The expansion of the universe is happening at large-scales. This means that, if you choose two galaxies, they are moving away from each other at a speed proportional to their distance. The space between the Sun and the Earth, for instance, is not expanding. In fact, some galaxies close to us appear blue-shifted due to their peculiar velocities. The physical constants must be very complicated functions of space and time to mimic such a phenomenon. The almost-FRW universe yields the expansion quite naturally. So, in a sense, you are right that it is because of Occam's razor, but, isn't all of "established" physics due to Occam's razor? :)

Whether a quantity such as length is "shrinking" depends on the choice of units of length. If we used a time-dependent unit of length, we could make the numerical value of each length shrink or expand or do anything we like.

But we are using sensible units of length that are "naturally constant". For example, one meter is defined as 1/299,792,458 of a light second (the distance traveled by light in the vacuum in 1 second) and one second is defined as the duration of 9,192,631,770 periods of the radiation corresponding to the transition between the two hyperfine levels of the ground state of the caesium 133 atom.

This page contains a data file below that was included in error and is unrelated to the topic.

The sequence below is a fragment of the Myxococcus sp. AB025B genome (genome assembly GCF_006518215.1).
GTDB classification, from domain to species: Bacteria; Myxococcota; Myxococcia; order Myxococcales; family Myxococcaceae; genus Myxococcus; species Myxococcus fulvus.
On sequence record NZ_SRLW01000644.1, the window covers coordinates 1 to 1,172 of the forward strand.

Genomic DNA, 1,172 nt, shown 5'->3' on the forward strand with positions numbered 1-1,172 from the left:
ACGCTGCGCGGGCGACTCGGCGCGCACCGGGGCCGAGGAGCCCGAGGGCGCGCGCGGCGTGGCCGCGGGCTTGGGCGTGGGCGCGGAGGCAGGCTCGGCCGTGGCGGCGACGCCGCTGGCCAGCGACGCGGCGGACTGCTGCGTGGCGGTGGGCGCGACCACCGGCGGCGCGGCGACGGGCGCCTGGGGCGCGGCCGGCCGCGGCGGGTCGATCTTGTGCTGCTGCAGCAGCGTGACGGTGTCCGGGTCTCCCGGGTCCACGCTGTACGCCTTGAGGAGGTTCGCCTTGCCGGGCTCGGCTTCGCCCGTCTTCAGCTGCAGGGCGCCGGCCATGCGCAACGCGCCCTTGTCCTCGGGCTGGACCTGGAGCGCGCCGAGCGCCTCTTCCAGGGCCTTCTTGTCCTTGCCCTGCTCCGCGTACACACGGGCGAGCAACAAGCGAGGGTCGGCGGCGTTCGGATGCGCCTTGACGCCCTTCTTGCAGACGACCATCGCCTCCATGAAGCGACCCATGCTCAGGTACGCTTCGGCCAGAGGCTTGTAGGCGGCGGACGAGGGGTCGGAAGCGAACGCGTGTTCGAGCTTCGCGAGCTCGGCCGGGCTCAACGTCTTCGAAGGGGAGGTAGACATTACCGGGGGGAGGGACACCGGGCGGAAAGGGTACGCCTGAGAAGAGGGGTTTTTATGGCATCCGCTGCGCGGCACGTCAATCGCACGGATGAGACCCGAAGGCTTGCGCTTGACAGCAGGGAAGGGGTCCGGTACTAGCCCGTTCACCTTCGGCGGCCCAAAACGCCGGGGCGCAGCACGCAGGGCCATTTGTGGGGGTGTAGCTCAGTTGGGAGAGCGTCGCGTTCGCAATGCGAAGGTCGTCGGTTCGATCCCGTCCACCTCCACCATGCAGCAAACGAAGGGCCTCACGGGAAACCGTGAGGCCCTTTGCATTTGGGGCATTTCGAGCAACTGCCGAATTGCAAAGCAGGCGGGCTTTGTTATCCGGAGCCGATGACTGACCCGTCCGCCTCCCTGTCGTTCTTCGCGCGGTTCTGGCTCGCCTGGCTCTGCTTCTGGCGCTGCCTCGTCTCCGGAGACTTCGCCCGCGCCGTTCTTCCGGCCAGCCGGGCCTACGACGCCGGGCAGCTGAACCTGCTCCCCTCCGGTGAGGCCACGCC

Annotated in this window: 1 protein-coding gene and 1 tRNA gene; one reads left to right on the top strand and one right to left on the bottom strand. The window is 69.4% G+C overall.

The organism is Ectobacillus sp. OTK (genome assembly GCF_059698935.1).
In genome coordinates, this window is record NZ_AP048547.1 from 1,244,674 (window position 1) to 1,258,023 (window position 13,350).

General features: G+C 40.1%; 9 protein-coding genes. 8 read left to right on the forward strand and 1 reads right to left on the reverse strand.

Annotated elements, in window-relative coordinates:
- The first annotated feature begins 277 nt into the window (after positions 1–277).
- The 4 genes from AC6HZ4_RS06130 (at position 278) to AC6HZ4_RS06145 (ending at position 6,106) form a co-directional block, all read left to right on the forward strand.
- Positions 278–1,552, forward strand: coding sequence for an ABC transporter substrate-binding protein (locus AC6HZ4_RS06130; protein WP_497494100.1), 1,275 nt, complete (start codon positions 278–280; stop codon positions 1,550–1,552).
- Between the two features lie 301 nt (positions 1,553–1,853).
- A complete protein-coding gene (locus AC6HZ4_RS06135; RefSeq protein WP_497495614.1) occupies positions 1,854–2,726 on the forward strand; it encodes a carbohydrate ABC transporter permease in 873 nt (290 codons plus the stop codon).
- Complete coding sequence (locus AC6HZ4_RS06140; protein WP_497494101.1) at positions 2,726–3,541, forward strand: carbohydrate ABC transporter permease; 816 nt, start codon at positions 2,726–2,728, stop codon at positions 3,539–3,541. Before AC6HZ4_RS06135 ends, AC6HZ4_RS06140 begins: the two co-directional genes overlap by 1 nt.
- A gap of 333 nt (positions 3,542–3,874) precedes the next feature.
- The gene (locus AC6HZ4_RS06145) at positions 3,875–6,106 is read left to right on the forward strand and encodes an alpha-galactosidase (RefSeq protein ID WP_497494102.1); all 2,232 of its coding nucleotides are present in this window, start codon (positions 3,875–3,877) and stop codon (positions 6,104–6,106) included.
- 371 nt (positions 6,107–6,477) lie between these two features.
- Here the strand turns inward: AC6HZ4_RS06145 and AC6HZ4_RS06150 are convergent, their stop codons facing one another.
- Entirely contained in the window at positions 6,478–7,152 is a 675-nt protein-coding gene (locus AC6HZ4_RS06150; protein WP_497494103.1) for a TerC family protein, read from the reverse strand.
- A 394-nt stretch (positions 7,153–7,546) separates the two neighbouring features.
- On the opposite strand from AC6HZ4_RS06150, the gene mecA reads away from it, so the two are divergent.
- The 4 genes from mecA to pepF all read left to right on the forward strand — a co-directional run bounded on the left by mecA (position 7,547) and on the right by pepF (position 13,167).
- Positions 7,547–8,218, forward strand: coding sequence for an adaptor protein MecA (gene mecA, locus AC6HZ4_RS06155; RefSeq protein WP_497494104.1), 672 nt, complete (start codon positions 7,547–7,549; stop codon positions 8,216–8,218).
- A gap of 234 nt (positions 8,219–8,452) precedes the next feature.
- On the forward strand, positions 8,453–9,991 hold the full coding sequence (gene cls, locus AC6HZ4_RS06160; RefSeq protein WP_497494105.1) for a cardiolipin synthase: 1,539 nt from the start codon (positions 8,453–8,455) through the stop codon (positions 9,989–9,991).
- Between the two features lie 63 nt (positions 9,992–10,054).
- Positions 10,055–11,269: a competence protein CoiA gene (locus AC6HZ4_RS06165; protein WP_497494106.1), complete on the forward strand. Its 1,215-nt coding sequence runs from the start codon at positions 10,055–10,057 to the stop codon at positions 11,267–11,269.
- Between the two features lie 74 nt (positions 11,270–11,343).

So we know that the wavelength of some atomic radiation is a constant multiple of one meter. The same is true for other types of atomic radiation because the ratios of wavelength are constant in time. And the same is true for various other lengths such as radii of planets or stars composed of a fixed material at normal pressure: their size is also de facto fixed as a multiple of the wavelength of some atomic radiation.

So as long as we use sensible units of length, and we do, the constancy of the lengths of various things enumerated above is automatically guaranteed. What you describe may be easily achieved by using unnatural time-dependent units of length, however.

## Alvy Singer’s Terrible Fear

One of my favorite moments in Woody Allen’s film Annie Hall is when Alvy Singer (Allen’s alter ego) is shown having an existential crisis as a little boy. His mother summons a psychiatrist, one Dr. Flicker, to find out what’s wrong.

“Why are you depressed, Alvy?” Dr. Flicker asks.

“The universe is expanding,” Alvy says. “The universe is everything, and if it’s expanding, some day it will break apart and that will be the end of everything.”

“Why is that your business?” interrupts his mother. Turning to the psychiatrist, she announces, “He’s stopped doing his homework!”

“What’s the point?” Alvy says.